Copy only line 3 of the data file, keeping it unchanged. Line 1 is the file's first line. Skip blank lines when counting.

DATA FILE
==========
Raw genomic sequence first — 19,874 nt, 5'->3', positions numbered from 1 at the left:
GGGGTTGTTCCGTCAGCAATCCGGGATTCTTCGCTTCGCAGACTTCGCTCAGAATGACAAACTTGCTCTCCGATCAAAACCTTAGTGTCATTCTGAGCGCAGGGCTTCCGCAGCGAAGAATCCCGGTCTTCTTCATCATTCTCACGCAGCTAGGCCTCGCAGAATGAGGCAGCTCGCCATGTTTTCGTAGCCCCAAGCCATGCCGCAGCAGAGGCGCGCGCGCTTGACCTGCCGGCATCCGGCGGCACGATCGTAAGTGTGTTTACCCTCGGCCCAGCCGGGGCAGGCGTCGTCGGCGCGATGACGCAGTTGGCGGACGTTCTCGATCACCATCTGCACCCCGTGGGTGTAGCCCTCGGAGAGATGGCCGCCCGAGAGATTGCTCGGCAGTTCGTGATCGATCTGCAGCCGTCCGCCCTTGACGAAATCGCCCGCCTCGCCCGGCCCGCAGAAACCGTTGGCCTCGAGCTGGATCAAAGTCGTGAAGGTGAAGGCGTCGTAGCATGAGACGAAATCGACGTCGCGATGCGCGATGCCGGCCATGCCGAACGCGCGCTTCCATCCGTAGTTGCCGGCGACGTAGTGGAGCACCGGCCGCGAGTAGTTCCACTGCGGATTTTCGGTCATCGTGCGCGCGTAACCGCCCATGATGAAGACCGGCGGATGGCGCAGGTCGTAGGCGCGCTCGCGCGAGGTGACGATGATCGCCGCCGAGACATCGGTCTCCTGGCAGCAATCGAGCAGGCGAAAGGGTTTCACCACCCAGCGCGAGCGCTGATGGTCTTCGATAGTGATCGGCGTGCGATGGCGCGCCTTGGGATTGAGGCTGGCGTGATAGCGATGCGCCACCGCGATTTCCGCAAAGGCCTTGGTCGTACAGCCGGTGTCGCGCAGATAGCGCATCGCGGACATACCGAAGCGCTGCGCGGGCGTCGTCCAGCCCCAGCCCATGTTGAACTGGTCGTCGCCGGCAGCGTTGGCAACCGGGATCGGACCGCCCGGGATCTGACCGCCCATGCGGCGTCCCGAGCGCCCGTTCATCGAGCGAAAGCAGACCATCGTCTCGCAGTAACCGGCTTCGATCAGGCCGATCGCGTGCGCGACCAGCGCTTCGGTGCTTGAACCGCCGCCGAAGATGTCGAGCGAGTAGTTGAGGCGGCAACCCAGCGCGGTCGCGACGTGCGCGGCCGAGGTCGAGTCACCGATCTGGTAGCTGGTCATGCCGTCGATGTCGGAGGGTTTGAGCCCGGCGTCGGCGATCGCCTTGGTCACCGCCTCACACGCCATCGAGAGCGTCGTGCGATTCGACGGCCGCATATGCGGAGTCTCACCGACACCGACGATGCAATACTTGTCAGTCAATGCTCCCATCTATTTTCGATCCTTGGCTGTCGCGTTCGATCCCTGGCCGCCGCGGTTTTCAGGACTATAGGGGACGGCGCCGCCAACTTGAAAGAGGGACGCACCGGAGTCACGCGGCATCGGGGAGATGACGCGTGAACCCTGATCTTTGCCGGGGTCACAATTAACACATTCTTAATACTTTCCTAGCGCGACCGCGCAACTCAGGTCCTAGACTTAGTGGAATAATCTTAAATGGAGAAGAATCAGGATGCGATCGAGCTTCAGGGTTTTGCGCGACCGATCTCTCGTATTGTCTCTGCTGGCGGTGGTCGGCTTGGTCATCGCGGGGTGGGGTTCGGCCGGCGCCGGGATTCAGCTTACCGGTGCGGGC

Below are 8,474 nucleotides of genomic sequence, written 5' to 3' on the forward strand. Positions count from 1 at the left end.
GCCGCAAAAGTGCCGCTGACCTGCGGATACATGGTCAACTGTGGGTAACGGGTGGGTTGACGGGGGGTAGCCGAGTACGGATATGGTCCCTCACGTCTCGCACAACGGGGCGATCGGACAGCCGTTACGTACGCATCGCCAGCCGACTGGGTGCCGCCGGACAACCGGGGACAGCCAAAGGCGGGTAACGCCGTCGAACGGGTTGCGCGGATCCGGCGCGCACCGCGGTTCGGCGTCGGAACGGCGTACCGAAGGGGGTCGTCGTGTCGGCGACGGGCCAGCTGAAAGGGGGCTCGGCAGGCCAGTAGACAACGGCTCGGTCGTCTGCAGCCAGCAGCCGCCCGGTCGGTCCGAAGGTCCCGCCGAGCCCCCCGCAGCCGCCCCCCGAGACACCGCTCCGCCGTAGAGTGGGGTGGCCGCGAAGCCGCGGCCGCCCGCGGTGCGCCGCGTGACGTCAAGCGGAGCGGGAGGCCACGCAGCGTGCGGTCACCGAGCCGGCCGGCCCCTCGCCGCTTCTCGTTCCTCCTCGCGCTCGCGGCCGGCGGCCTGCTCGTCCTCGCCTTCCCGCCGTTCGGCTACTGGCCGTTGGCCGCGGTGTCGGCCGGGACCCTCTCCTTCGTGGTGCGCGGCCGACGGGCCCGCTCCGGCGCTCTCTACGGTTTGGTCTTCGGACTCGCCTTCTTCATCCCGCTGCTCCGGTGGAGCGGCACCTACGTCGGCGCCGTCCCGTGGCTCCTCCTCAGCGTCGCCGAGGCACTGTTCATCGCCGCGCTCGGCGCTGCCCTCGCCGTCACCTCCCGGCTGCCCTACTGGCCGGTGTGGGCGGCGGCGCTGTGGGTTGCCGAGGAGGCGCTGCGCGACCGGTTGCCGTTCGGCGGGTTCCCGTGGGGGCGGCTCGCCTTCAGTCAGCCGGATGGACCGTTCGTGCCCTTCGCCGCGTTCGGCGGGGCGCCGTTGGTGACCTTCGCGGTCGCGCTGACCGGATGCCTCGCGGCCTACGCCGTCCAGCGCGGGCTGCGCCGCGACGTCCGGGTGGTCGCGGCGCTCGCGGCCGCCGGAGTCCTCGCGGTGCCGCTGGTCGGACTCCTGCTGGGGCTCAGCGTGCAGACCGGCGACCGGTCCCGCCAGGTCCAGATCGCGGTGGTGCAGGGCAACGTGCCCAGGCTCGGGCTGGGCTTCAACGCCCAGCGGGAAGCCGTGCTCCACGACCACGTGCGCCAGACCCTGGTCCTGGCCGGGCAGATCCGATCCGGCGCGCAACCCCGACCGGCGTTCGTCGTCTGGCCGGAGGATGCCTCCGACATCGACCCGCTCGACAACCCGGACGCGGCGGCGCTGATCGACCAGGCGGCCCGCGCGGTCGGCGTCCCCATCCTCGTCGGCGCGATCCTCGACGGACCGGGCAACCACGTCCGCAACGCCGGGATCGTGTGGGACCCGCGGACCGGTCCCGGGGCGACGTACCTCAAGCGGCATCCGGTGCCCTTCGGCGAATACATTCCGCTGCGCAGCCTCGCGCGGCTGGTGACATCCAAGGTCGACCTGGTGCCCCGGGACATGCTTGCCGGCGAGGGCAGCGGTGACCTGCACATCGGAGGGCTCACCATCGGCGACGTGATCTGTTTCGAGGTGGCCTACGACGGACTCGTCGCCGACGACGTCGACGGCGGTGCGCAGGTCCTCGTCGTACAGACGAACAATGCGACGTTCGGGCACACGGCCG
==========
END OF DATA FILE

Below are 8,474 nucleotides of genomic sequence, written 5' to 3' on the forward strand. Positions count from 1 at the left end.